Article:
Practice Economics

HHS releases tools for patient consent to share data electronically


As more medical practices exchange patients’ health information electronically with hospitals and other providers, physicians have a new problem on their hands: how to explain the process to patients and gain their consent to share the information.

Federal health officials have developed some tools – including customizable patient videos – that aim to simplify the process by creating a standardized explanation of the data exchange process and patient options for sharing their medical information.


Physicians and health care practicioners may have difficulty explaining the electronic health records process to patients and gaining their consent to share the information.

The effort, known as meaningful consent, deals specifically with information shared through health information exchange organizations (HIEs). These third-party organizations help health care providers in several ways, including directly exchanging information and orders, allowing providers to request specific patient information, or allowing consumers to aggregate their own data online to share with specific providers.

While state laws and regulations create a patchwork of different requirements for when patient consent is required to release information for treatment, federal officials are encouraging physicians to develop a "meaningful consent" process that includes education about how the information is shared, gives patients time to review the educational materials, and allows them to change or revoke their consent at any time.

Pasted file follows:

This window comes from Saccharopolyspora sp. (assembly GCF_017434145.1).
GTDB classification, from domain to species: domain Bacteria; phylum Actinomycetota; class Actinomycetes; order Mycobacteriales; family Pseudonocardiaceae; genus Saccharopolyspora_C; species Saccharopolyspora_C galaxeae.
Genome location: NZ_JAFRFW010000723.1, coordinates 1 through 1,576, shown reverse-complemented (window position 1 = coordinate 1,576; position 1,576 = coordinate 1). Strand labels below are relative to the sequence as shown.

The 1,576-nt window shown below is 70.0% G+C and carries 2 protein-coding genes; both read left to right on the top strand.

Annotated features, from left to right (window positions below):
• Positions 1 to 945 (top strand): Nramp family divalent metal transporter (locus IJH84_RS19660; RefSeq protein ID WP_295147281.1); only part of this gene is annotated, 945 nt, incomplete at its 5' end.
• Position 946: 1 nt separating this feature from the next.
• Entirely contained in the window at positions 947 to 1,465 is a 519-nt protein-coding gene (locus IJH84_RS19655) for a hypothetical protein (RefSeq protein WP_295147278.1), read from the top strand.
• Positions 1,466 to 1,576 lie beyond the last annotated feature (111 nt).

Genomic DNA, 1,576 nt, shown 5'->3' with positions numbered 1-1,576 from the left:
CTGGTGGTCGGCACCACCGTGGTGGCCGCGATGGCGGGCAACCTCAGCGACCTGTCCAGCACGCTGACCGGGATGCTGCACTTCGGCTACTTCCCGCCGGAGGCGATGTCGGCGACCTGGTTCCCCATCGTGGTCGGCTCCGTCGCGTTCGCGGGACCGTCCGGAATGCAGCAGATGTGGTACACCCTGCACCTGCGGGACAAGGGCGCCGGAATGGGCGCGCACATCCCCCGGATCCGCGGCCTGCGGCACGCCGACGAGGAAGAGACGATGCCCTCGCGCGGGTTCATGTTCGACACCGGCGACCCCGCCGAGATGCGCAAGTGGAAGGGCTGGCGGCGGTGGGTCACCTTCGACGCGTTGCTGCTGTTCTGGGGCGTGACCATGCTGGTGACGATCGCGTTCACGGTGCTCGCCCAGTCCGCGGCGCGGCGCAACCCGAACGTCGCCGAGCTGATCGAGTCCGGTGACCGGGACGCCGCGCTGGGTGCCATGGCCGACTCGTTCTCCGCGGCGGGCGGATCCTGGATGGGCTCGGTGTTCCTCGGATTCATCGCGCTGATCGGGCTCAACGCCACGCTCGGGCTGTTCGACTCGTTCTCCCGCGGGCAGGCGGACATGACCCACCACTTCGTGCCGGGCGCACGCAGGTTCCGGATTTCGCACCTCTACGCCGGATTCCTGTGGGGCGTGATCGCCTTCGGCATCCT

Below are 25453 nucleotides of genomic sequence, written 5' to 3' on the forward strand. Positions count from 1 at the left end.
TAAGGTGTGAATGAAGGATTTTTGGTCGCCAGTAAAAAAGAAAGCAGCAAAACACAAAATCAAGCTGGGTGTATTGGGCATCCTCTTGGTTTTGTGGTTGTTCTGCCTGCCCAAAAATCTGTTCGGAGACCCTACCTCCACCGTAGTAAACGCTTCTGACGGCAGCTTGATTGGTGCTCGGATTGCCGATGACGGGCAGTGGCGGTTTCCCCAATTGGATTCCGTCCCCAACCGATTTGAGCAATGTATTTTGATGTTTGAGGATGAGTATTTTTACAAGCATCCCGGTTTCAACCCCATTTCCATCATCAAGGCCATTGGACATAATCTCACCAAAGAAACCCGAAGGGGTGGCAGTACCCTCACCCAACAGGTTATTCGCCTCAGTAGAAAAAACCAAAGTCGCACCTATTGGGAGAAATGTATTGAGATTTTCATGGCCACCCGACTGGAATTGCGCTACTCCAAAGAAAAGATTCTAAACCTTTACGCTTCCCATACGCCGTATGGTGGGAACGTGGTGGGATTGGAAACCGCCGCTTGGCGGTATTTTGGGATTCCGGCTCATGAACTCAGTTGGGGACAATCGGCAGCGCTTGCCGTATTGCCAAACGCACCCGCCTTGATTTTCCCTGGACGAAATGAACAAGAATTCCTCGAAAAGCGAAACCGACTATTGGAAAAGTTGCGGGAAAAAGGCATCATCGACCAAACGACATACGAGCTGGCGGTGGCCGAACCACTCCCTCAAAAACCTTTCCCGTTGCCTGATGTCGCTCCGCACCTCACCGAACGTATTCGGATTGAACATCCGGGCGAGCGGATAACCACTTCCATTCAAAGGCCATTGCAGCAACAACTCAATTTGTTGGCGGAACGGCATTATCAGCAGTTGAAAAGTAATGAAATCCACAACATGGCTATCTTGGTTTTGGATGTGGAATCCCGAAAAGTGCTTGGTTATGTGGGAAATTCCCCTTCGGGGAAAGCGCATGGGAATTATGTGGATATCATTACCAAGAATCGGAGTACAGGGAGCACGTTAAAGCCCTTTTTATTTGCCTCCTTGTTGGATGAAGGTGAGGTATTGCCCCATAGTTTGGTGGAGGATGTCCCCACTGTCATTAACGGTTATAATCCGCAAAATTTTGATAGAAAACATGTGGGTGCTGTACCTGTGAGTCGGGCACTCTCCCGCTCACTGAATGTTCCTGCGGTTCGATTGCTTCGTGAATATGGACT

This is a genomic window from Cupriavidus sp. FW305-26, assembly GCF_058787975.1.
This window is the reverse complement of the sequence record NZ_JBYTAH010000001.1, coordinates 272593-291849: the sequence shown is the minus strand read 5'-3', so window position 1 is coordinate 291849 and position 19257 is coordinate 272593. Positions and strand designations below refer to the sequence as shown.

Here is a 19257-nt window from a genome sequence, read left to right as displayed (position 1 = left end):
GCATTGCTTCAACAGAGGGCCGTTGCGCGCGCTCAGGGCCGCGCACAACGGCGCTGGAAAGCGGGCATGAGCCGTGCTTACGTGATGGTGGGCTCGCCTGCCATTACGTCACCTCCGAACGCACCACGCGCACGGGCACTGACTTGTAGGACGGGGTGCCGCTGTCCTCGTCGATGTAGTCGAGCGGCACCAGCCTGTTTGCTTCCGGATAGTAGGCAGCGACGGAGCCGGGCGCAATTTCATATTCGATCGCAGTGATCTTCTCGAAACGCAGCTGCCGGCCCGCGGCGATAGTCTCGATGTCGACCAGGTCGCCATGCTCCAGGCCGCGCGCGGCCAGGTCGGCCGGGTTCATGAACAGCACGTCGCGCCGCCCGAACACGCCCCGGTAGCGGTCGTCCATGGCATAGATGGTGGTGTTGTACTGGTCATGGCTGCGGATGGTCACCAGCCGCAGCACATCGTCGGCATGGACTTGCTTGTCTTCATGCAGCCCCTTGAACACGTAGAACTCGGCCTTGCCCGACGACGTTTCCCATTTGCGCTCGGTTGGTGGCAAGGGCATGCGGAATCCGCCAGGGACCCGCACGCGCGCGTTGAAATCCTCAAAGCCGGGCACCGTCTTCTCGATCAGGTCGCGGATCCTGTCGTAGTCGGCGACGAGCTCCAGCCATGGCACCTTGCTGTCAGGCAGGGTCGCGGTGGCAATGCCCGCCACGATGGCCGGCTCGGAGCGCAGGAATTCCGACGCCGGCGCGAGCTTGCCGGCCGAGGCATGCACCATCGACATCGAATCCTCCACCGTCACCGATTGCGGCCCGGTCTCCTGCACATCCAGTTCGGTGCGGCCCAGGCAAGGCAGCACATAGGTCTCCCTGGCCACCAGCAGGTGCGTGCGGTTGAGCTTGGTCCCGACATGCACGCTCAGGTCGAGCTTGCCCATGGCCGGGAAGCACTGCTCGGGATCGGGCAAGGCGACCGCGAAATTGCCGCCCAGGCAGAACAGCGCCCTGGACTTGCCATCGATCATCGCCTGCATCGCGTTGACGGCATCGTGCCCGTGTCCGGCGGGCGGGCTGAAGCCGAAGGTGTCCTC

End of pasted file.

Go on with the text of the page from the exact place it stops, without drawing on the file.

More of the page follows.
The HHS Office of the National Coordinator for Health Information Technology (ONC) recently conducted a pilot project to test the use of tablet computers to educate patients about their options in sharing information through an HIE. The project, which was completed in March 2013, found that patients were most interested in who could access their information, whether sensitive health information would be shared, how the information would be protected from misuse, and why it needed to be shared at all.

"As patients become more engaged in their health care, it’s vitally important that they understand more about various aspects of their choices when it relates to sharing their health in the electronic health information exchange environment," Joy Pritts, ONC’s chief privacy officer, said in a statement.

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